BP said its joint venture with DuPont called Butamax will be acquiring an ethanol facility in Kansas.
The company said in a statement that the plan is the next step in commercialization of Butamax bio-isobutanol production.
Butamax will now start the detailed engineering work to add bio-isobutanol capacity to the facility, while continuing to produce ethanol before and after adding this capacity.
Bio-isobutanol is a cost-effective alternative to isobutanol derived from fossil feedstock. Produced from renewable feedstocks, it offers both a valuable option for growing the renewable content of gasoline and a lower carbon alternative to fossil-derived isobutanol in existing chemical applications. As a fuel, it can be blended with gasoline in higher concentrations than ethanol without compromising compatibility or performance. Bio-isobutanol blends do not suffer from the water solubility issues of ethanol, which means they can be transported via existing fuel pipelines. In the chemicals industry, it is used both directly and as an important building-block for a wider range of products.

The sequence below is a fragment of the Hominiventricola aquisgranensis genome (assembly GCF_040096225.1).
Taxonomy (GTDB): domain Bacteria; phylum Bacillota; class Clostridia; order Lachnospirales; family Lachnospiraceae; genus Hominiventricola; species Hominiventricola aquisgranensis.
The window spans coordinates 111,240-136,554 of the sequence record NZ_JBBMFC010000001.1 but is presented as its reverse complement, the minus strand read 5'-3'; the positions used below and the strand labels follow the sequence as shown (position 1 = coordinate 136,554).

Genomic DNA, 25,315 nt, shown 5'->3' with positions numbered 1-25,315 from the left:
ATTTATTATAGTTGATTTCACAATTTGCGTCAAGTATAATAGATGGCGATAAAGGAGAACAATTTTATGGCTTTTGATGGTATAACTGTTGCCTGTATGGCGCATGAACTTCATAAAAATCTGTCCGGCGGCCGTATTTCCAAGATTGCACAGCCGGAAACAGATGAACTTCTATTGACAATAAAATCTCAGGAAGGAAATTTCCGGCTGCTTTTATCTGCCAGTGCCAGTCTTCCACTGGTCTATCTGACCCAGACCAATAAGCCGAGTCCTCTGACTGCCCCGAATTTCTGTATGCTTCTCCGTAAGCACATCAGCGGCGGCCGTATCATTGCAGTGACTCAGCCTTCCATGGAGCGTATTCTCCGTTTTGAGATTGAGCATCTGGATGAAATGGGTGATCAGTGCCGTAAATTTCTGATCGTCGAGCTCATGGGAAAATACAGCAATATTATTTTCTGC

Commenting on the proposed acquisition Dev Sanyal, BP’s chief executive of alternative energy, said, “With the largest operated renewables business among the major oil companies, BP is committed to being a part of the global transition to a lower-carbon future. We invest in renewables where we believe we can build commercially viable businesses at scale, and this project, which brings together BP’s and DuPont’s complementary expertise, is another important step in that direction.”
According to BP’s disclosure, Butamax Advanced Biofuels LLC, a 50/50 joint venture between BP and DuPont, combining expertise in fuels with industrial biotechnology, today announced the acquisition of Nesika Energy, LLC and its state-of-the-art ethanol facility in Scandia, Kansas.